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**Exponents and Polynomials**

Chapter 12 Exponents and Polynomials

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**Chapter Sections 12.1 – Exponents**

12.2 – Negative Exponents and Scientific Notation 12.3 – Introduction to Polynomials 12.4 – Adding and Subtracting Polynomials 12.5 – Multiplying Polynomials 12.6 – Special Products 12.7 – Dividing Polynomials Chapter 12 Outline

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§ 12.1 Exponents

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Exponents Exponents that are natural numbers are shorthand notation for repeating factors. 34 = 3 • 3 • 3 • 3 3 is the base 4 is the exponent (also called power) Note by the order of operations that exponents are calculated before other operations.

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**Evaluating Exponential Expressions**

Example Evaluate each of the following expressions. 34 = 3 • 3 • 3 • 3 = 81 (–5)2 = (– 5)(–5) = 25 –62 = – (6)(6) = –36 (2 • 4)3 = (2 • 4)(2 • 4)(2 • 4) = 8 • 8 • 8 = 512 3 • 42 = 3 • 4 • 4 = 48

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**Evaluating Exponential Expressions**

Example Evaluate each of the following expressions. a.) Find 3x2 when x = 5. 3x2 = 3(5)2 = 3(5 · 5) = 3 · 25 = 75 b.) Find –2x2 when x = –1. –2x2 = –2(–1)2 = –2(–1)(–1) = –2(1) = –2

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**The Product Rule Example Product Rule (applies to common bases only)**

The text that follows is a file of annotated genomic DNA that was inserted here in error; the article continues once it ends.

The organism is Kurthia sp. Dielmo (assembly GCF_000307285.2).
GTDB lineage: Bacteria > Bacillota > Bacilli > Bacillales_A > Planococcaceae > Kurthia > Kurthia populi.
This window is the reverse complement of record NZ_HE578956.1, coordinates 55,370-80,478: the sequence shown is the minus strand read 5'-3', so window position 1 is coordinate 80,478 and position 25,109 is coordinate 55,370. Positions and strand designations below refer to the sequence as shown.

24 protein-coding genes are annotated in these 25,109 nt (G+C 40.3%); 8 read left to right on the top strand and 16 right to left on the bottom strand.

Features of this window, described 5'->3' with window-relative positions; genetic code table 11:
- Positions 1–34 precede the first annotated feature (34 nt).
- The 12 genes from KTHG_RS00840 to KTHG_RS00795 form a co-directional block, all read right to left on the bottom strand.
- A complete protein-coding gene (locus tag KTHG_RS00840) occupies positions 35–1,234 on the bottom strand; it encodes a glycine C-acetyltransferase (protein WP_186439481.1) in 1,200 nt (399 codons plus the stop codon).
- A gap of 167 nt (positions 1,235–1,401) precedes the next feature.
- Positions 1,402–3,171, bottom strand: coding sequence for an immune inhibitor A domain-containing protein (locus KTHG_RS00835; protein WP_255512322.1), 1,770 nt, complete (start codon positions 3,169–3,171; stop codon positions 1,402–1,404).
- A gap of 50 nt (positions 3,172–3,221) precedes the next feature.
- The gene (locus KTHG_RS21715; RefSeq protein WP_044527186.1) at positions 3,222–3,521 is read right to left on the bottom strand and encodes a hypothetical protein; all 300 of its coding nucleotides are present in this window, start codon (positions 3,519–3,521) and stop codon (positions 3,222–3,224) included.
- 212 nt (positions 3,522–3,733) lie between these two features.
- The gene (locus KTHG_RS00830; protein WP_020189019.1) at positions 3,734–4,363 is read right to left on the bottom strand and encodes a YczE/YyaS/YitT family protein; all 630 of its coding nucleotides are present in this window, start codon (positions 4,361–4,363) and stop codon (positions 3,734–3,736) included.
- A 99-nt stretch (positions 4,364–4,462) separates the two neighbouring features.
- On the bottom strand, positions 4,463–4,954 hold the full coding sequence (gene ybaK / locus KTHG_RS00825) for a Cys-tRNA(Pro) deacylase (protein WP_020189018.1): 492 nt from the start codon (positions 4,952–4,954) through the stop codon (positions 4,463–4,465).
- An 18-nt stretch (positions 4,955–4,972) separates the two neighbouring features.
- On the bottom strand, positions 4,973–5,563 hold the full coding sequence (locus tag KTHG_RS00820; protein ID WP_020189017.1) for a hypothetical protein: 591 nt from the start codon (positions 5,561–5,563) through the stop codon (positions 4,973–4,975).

am · an = am+n Example Simplify each of the following expressions. 32 · 34 = 32+4 = 36 = 3 · 3 · 3 · 3 · 3 · 3 = 729 x4 · x5 = x4+5 = x9 z3 · z2 · z5 = z3+2+5 = z10 (3y2)(– 4y4) = 3 · y2 (– 4) · y4 = 3(– 4)(y2 · y4) = – 12y6

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**The Power Rule Example Power Rule (am)n = amn**

Simplify each of the following expressions. (23)3 = 23·3 = 29 = 512 (x4)2 = x4·2 = x8

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**The Power of a Product Rule**

(ab)n = an · bn Example Simplify (5x2y)3. (5x2y)3 = 53 · (x2)3 · y3 = 125x6 y3

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**The Power of a Quotient Rule**

Example Simplify (5x2y)3 = 53 · (x2)3 · y3 = 125x6 y3

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**The Power of a Quotient Rule**

Example Simplify the following expression. (Power of product rule) (Power rule)

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**The Quotient Rule Example Quotient Rule (applies to common bases only)**

Simplify the following expression. Group common bases together

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**Zero Exponent Example Zero exponent a0 = 1, a 0**

Note: 00 is undefined. Example Simplify each of the following expressions. 50 = 1 (xyz3)0 = x0 · y0 · (z3)0 = 1 · 1 · 1 = 1 –x0 = –(x0) = – 1

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**Negative Exponents and Scientific Notation**

§ 12.2 Negative Exponents and Scientific Notation

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**Negative Exponents Using the quotient rule from section 3.1,**

But what does x -2 mean?

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Negative Exponents So, in order to extend the quotient rule to cases where the difference of the exponents would give us a negative number we define negative exponents as follows. If a 0, and n is an integer, then